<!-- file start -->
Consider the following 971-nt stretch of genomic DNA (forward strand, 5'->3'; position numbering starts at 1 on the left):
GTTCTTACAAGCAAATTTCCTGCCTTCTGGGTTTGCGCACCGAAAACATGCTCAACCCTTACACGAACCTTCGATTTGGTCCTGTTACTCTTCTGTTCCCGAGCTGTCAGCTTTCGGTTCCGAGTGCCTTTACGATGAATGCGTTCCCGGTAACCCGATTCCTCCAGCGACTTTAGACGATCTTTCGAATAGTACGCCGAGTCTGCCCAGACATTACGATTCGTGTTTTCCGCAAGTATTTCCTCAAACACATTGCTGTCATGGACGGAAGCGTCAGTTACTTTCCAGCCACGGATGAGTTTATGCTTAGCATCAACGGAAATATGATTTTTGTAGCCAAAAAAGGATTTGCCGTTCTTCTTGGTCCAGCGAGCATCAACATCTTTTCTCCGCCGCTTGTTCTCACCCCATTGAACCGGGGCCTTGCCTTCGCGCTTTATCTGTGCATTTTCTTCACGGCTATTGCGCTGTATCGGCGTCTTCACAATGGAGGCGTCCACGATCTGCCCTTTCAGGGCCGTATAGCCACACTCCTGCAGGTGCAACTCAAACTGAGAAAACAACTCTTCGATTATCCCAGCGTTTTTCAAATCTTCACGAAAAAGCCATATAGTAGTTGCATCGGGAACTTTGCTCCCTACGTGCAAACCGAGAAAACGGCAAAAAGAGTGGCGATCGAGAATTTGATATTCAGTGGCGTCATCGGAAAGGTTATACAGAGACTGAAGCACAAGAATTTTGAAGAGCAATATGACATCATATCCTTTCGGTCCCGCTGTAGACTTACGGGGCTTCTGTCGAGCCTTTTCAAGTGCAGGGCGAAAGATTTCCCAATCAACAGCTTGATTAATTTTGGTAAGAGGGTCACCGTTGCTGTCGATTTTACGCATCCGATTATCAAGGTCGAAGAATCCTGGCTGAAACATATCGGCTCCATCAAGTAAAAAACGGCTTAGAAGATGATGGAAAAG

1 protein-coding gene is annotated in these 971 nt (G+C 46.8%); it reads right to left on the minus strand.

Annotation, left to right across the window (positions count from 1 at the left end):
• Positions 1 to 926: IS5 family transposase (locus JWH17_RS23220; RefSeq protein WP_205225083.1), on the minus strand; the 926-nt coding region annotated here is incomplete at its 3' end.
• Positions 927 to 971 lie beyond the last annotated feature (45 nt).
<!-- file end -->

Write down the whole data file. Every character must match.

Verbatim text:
Consider the following 971-nt stretch of genomic DNA (forward strand, 5'->3'; position numbering starts at 1 on the left):
GTTCTTACAAGCAAATTTCCTGCCTTCTGGGTTTGCGCACCGAAAACATGCTCAACCCTTACACGAACCTTCGATTTGGTCCTGTTACTCTTCTGTTCCCGAGCTGTCAGCTTTCGGTTCCGAGTGCCTTTACGATGAATGCGTTCCCGGTAACCCGATTCCTCCAGCGACTTTAGACGATCTTTCGAATAGTACGCCGAGTCTGCCCAGACATTACGATTCGTGTTTTCCGCAAGTATTTCCTCAAACACATTGCTGTCATGGACGGAAGCGTCAGTTACTTTCCAGCCACGGATGAGTTTATGCTTAGCATCAACGGAAATATGATTTTTGTAGCCAAAAAAGGATTTGCCGTTCTTCTTGGTCCAGCGAGCATCAACATCTTTTCTCCGCCGCTTGTTCTCACCCCATTGAACCGGGGCCTTGCCTTCGCGCTTTATCTGTGCATTTTCTTCACGGCTATTGCGCTGTATCGGCGTCTTCACAATGGAGGCGTCCACGATCTGCCCTTTCAGGGCCGTATAGCCACACTCCTGCAGGTGCAACTCAAACTGAGAAAACAACTCTTCGATTATCCCAGCGTTTTTCAAATCTTCACGAAAAAGCCATATAGTAGTTGCATCGGGAACTTTGCTCCCTACGTGCAAACCGAGAAAACGGCAAAAAGAGTGGCGATCGAGAATTTGATATTCAGTGGCGTCATCGGAAAGGTTATACAGAGACTGAAGCACAAGAATTTTGAAGAGCAATATGACATCATATCCTTTCGGTCCCGCTGTAGACTTACGGGGCTTCTGTCGAGCCTTTTCAAGTGCAGGGCGAAAGATTTCCCAATCAACAGCTTGATTAATTTTGGTAAGAGGGTCACCGTTGCTGTCGATTTTACGCATCCGATTATCAAGGTCGAAGAATCCTGGCTGAAACATATCGGCTCCATCAAGTAAAAAACGGCTTAGAAGATGATGGAAAAG

1 protein-coding gene is annotated in these 971 nt (G+C 46.8%); it reads right to left on the minus strand.

Annotation, left to right across the window (positions count from 1 at the left end):
• Positions 1 to 926: IS5 family transposase (locus JWH17_RS23220; RefSeq protein WP_205225083.1), on the minus strand; the 926-nt coding region annotated here is incomplete at its 3' end.
• Positions 927 to 971 lie beyond the last annotated feature (45 nt).